6. A helmet assembly as defined in claim 1 wherein said deformable earpiece material comprises a formed sheet of leather, said base member comprises a formed plastics material, and said leather sheet has a peripheral portion attached to an adjacent edge portion of said base member.
7. A helmet assembly as defined in claim 1 wherein each of said earpiece liner units includes at least one piece of preformed resilient foam material within the corresponding said cavity for positioning said earpiece material relative to said base member.
8. A helmet assembly as defined in claim 1 wherein said deformable earpiece material of each said earpiece liner unit defines a recess, and an earcup is disposed within each said recess.
9. A helmet assembly comprising a dome-shaped outer shell of substantially rigid material and having a top portion and depending ear portions, a headpiece liner unit within said outer shell and including a dome-shaped inner shell of generally uniform thickness, a deformable cap-like headpiece positioned within said inner shell to define a dome-shaped cavity between said headpiece and said shell, said headpiece being effective to contact the wearer's head and to conform to the contour of the wearer's head over the entire area covered by said headpiece, means for securing the lower edge portion of the headpiece to the corresponding lower edge portion of the inner shell, a pair of earpiece liner units disposed within said ear portions of said outer shell below said headpiece liner unit, each said earpiece liner unit including means defining a cavity therein, and means defining openings within said top and ear portions of said outer shell for introducing an expandable foam material into each said cavity of said headpiece liner unit and said earpiece liner units.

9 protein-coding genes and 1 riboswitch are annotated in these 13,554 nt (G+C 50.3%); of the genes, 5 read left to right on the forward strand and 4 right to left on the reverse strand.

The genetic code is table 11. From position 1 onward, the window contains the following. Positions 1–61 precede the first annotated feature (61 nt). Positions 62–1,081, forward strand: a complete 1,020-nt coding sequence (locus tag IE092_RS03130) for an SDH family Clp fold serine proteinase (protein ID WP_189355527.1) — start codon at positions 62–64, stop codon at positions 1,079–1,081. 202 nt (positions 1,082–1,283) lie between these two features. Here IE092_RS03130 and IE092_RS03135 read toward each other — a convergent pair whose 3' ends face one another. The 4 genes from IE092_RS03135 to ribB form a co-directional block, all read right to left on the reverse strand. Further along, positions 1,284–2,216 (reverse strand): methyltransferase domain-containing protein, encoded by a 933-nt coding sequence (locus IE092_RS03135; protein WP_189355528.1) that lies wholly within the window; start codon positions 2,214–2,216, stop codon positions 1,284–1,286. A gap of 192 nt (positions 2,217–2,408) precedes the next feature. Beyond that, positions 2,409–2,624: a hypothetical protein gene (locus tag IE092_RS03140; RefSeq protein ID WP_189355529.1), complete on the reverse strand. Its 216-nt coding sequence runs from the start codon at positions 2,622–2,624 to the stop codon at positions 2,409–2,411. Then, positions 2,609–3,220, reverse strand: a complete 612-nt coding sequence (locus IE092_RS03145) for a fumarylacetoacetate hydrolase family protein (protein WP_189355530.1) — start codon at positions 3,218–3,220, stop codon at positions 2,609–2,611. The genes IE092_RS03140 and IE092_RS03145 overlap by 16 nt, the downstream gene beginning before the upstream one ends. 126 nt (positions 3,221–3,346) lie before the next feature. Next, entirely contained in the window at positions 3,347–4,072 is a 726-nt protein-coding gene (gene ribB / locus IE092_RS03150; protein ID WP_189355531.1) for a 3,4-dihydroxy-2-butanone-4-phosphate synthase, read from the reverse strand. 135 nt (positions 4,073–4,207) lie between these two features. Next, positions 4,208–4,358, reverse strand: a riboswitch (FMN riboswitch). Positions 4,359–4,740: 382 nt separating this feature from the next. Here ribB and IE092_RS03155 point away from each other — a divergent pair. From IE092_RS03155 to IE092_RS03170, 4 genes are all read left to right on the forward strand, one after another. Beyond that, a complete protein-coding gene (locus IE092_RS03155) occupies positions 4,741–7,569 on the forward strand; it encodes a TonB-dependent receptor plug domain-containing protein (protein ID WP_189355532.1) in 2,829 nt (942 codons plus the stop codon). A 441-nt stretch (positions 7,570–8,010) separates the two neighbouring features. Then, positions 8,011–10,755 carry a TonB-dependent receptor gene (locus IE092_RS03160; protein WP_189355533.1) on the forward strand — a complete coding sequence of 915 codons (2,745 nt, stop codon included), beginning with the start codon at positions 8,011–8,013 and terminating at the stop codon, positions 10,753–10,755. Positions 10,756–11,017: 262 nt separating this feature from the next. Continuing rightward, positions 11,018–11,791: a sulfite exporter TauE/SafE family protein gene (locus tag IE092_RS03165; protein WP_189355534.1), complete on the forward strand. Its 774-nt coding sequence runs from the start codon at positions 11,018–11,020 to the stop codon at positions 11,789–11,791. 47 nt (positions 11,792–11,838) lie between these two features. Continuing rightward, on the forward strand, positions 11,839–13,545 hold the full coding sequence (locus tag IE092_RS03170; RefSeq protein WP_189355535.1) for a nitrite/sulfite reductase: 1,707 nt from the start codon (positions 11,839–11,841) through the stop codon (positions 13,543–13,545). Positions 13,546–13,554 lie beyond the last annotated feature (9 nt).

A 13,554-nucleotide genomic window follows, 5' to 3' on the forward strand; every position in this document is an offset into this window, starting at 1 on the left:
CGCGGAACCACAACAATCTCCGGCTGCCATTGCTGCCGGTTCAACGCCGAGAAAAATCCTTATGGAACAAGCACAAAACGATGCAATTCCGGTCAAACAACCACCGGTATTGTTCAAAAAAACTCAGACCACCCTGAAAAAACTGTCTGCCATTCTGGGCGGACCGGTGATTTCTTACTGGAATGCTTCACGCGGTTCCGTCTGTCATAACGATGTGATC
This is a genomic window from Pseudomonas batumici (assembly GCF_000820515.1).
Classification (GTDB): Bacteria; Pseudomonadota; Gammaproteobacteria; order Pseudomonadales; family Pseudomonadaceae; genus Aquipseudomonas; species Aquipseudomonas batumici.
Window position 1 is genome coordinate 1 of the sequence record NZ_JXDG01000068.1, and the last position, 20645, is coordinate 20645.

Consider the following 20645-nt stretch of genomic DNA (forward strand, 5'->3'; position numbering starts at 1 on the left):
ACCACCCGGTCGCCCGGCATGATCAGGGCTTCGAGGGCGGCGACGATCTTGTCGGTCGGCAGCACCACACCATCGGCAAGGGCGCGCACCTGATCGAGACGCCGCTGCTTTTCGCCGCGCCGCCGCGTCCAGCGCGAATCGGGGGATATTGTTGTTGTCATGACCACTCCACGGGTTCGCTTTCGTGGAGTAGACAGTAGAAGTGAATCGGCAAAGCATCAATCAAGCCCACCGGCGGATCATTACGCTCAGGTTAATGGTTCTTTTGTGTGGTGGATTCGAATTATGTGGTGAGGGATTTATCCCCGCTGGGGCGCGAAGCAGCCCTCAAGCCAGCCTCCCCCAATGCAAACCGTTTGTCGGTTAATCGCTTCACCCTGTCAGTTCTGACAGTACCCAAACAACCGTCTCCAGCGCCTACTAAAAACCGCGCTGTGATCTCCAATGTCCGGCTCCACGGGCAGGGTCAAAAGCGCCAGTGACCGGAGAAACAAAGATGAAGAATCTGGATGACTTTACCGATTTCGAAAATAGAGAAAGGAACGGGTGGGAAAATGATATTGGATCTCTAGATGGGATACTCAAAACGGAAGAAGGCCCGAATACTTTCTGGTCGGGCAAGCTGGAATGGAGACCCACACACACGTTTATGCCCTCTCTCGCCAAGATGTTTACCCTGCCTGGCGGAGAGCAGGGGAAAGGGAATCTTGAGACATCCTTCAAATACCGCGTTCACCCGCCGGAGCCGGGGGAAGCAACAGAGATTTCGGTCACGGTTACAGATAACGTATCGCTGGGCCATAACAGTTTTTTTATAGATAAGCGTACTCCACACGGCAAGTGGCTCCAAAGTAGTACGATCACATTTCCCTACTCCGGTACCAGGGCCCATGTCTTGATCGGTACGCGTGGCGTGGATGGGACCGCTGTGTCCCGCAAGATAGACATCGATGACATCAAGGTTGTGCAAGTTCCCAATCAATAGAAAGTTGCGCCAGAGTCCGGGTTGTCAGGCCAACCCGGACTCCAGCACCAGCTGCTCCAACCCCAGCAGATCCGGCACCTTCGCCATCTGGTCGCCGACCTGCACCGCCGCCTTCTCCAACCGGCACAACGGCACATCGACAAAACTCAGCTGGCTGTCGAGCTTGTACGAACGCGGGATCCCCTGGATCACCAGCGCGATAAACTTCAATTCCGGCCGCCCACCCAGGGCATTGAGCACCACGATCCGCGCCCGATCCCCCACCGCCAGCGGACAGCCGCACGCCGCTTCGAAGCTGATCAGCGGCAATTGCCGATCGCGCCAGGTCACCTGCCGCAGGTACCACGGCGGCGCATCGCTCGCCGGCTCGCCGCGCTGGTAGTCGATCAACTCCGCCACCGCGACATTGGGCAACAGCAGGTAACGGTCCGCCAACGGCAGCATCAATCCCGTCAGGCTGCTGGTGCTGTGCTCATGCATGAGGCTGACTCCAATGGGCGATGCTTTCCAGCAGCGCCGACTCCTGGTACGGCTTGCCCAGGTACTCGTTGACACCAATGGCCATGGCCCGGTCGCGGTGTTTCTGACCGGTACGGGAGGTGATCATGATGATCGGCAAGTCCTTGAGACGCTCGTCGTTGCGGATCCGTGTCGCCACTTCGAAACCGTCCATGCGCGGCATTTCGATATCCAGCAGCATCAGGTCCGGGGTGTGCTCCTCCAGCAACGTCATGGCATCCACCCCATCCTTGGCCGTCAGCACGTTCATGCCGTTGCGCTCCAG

10. A helmet assembly as defined in claim 9 including means for releasably securing said headpiece liner unit and each said earpiece liner unit within said outer helmet shell.